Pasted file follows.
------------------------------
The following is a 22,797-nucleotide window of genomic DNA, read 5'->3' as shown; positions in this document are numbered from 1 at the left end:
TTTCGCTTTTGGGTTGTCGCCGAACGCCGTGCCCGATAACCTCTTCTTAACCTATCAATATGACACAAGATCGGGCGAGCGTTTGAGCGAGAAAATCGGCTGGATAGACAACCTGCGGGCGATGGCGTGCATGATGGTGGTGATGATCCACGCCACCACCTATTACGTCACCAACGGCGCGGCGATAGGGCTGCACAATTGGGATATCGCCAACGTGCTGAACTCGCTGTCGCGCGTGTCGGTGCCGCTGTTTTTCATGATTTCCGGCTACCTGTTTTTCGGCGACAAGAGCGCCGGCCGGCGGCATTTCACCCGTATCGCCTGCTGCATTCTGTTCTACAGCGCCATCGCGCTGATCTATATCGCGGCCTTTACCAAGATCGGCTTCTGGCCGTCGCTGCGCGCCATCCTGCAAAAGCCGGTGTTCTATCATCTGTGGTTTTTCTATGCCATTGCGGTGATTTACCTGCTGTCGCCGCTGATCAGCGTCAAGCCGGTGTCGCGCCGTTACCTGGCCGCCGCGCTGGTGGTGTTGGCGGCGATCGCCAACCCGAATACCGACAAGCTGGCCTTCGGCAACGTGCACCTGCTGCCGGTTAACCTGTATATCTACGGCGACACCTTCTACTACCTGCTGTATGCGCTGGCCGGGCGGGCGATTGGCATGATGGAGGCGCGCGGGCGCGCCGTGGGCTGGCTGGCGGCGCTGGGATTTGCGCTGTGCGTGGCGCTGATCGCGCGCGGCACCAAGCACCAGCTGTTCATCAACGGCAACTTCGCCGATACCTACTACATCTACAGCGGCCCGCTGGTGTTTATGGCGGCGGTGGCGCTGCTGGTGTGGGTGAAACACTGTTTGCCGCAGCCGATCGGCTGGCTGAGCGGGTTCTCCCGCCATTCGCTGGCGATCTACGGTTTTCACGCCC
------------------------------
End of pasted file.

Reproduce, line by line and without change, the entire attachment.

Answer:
The following is a 22,797-nucleotide window of genomic DNA, read 5'->3' as shown; positions in this document are numbered from 1 at the left end:
TTTCGCTTTTGGGTTGTCGCCGAACGCCGTGCCCGATAACCTCTTCTTAACCTATCAATATGACACAAGATCGGGCGAGCGTTTGAGCGAGAAAATCGGCTGGATAGACAACCTGCGGGCGATGGCGTGCATGATGGTGGTGATGATCCACGCCACCACCTATTACGTCACCAACGGCGCGGCGATAGGGCTGCACAATTGGGATATCGCCAACGTGCTGAACTCGCTGTCGCGCGTGTCGGTGCCGCTGTTTTTCATGATTTCCGGCTACCTGTTTTTCGGCGACAAGAGCGCCGGCCGGCGGCATTTCACCCGTATCGCCTGCTGCATTCTGTTCTACAGCGCCATCGCGCTGATCTATATCGCGGCCTTTACCAAGATCGGCTTCTGGCCGTCGCTGCGCGCCATCCTGCAAAAGCCGGTGTTCTATCATCTGTGGTTTTTCTATGCCATTGCGGTGATTTACCTGCTGTCGCCGCTGATCAGCGTCAAGCCGGTGTCGCGCCGTTACCTGGCCGCCGCGCTGGTGGTGTTGGCGGCGATCGCCAACCCGAATACCGACAAGCTGGCCTTCGGCAACGTGCACCTGCTGCCGGTTAACCTGTATATCTACGGCGACACCTTCTACTACCTGCTGTATGCGCTGGCCGGGCGGGCGATTGGCATGATGGAGGCGCGCGGGCGCGCCGTGGGCTGGCTGGCGGCGCTGGGATTTGCGCTGTGCGTGGCGCTGATCGCGCGCGGCACCAAGCACCAGCTGTTCATCAACGGCAACTTCGCCGATACCTACTACATCTACAGCGGCCCGCTGGTGTTTATGGCGGCGGTGGCGCTGCTGGTGTGGGTGAAACACTGTTTGCCGCAGCCGATCGGCTGGCTGAGCGGGTTCTCCCGCCATTCGCTGGCGATCTACGGTTTTCACGCCC